Spring is here. The trees are starting to bud and the scent of new life is in the air. Spring is one of my favorite times of the year. One thing that comes with every spring for me is the little conference I attend every year in Atlanta called Orange Conference. Ha! There s nothing little about Orange Conference!
This year makes my fifth year to attend this great conference. From time to time, people ask me why I keep going back. Once you get this whole â€˜Orange thing, can t you move on to something new? For me, Orange Conference has become a part of my annual routine because each year, it s a totally different experience. I come home with different ideas, have different conversations and each event inspires me in a fresh new way. It s less about the event and more about the people and conversations that accompany the conference (but I must say, the event is spectacular). There are very few places where so many people are gathered in the same place for a few days that challenge and inspire me so much within the context of the ministry I m currently in. Why wouldn t I make my way to participate each year?
Now, I must say that this year is very unique for me. Something is happening at OC13 that is not happening anywhere else, and I think it is incredible. This year, Orange Conference is hosting a specialized breakout track for NextGen/Family Ministry leaders. Not just people who are responsible for family elements of ministry, but those in the unique staff role of both student and children s ministry oversight. It s a very new, but rapidly growing role within the church and there s so much to learn. Orange has put together some amazing communicators to talk about the things NextGen/Family Ministry leaders are dealing with. These breakouts attempt to define the role and the family ministry team. This track aims to process through the biggest hurdles leaders in this role will face. What I m even more excited about is gathering and rubbing shoulders with others in this role as we all learn together.
- Leading a NextGen Meeting with Kenny Conley
- NextGen/Family Ministry Leadership: Leading 360 Degrees with Michael Bayne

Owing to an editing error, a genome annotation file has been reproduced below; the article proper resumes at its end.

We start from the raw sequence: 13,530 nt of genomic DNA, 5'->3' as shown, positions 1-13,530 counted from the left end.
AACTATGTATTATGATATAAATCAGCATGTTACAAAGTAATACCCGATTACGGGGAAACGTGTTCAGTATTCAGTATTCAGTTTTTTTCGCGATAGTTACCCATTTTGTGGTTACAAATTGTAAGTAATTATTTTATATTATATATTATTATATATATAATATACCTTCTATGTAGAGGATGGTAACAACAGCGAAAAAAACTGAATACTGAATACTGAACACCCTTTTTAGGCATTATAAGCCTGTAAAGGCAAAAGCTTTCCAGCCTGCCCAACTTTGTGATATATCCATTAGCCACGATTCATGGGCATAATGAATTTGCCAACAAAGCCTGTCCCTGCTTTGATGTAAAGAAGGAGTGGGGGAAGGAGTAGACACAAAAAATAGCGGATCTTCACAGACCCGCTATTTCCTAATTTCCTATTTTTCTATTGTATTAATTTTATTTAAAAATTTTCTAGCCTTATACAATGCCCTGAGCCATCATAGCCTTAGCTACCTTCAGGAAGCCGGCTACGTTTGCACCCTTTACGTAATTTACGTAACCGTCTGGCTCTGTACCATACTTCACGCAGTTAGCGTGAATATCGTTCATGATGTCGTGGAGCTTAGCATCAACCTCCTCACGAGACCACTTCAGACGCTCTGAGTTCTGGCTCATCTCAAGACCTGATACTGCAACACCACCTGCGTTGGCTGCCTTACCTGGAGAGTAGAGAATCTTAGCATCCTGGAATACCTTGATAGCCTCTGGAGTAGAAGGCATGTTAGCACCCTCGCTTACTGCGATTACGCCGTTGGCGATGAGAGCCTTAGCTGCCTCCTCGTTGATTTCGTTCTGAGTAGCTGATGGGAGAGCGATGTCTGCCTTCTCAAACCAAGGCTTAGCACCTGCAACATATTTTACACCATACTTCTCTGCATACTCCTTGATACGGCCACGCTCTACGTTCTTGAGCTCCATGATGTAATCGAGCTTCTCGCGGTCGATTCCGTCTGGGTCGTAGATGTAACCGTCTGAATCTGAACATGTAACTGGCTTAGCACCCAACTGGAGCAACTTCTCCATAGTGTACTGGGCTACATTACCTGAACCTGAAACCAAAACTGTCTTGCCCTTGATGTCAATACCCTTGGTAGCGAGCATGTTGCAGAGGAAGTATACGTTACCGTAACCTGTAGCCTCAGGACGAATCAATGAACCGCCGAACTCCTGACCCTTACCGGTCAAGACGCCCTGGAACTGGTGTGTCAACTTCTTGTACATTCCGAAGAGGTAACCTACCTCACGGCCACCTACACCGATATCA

- The Art of Delegation with Powell Grisham
- Family Ministry 101: Defining the NextGen/Family Ministry Team with Darren Kizer
- Leading Through Conflict Resolution with Kenny Conley and Jim Wideman
- Clarify the Win: Narrowing Down What is Most Important in Your Ministry with Jonathan Cliff
So, if you are in this role, or you work with someone in this role, OC13 is the place to be this April.
If you d like more info about the various tracks at OC13, we ve added for 2013 are Track Champions and a greater explanation of our tracks. You can read more about the goals of the each track here (http://www.whatisorange.org/orangeconference/2013/new) and watch the videos here (http://vimeo.com/whatisorange) to offer further explanation.
How fun is this? I hope you and yours had an Easter experience worth repeating everyday!
Easter Opener 2012 from North Point Media on Vimeo.
Ever think about tomorrow? Of course you do, but do you ever think about somebody else’s tomorrow? When we have families, kids, students, and anyone else visit our church it’s always worth it to think about Thursday afternoon. Why Thursday? Because that’s where real life is lived, on the lazy afternoon of a normal weekday. It’s so often overlooked, but it’s always worth looking at the entire week of those that visit our churches.
Follow a parent on Twitter, or Facebook, or LinkedIN.
Send the mother an email, and ask some questions.
Put a pen to paper and mail a postcard…to the 8 year old.
Capture your most witty and encouraging sentence and text it to the teenager that visited.
Buy them a helpful app on iTunes and email it to them.
This is only the tip of the iceberg when it comes to connecting with those that visit our churches, but it’s an iceberg worth tackling. If it’s warm cookies that the purple hairs bring to the house, or the senior pastor that follows up with a phone call. It’s all fair game when we attempt to connect a Sunday experience with a Thursday afternoon.